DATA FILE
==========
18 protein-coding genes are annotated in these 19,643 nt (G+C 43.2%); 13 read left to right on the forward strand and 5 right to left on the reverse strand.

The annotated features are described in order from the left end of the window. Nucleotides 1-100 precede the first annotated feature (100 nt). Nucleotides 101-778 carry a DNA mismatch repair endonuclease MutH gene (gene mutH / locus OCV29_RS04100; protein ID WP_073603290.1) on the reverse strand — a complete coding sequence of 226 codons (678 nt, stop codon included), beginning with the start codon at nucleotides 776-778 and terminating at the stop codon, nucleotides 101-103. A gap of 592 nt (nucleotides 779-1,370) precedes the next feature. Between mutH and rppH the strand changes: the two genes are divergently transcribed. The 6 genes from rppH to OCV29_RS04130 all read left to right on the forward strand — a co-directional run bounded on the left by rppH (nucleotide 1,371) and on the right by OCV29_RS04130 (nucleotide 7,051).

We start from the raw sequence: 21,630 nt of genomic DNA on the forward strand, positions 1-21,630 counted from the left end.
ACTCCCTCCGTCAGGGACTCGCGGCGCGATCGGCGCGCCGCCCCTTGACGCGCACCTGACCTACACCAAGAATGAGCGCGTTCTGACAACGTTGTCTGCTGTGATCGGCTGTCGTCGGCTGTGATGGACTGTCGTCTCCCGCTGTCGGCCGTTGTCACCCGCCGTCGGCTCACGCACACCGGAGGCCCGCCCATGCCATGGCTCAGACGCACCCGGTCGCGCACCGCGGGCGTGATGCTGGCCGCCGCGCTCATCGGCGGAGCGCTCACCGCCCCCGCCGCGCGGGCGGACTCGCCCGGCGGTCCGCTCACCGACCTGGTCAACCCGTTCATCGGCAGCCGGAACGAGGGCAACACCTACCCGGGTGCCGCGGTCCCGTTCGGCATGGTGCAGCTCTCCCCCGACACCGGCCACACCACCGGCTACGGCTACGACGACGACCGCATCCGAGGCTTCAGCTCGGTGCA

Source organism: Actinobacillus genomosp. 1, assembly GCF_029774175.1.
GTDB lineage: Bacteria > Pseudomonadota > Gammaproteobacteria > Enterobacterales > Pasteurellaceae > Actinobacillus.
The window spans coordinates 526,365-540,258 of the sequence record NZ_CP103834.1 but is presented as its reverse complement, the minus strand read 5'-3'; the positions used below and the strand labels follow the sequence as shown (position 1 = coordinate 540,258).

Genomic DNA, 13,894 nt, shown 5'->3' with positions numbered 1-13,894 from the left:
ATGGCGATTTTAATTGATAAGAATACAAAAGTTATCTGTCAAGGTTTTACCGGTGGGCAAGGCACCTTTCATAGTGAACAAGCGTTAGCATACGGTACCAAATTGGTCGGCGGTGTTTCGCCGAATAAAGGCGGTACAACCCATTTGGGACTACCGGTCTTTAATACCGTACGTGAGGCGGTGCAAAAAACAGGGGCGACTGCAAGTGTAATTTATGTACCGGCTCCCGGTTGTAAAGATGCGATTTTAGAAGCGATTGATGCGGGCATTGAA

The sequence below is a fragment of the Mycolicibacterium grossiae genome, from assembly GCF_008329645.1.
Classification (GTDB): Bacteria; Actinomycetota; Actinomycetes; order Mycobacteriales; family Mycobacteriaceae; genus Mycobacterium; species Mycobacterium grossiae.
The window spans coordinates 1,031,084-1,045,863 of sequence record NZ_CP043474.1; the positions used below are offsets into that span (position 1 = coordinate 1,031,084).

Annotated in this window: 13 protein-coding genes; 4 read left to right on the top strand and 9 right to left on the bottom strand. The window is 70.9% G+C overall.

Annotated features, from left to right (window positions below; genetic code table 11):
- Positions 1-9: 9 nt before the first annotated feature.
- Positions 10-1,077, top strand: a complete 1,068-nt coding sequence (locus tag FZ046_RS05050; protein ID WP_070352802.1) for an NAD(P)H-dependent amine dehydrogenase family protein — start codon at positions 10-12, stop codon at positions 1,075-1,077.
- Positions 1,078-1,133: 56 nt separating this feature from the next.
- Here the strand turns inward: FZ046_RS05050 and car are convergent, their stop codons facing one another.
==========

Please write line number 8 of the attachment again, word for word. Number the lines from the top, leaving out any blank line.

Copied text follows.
Genomic DNA, 13,894 nt, shown 5'->3' with positions numbered 1-13,894 from the left: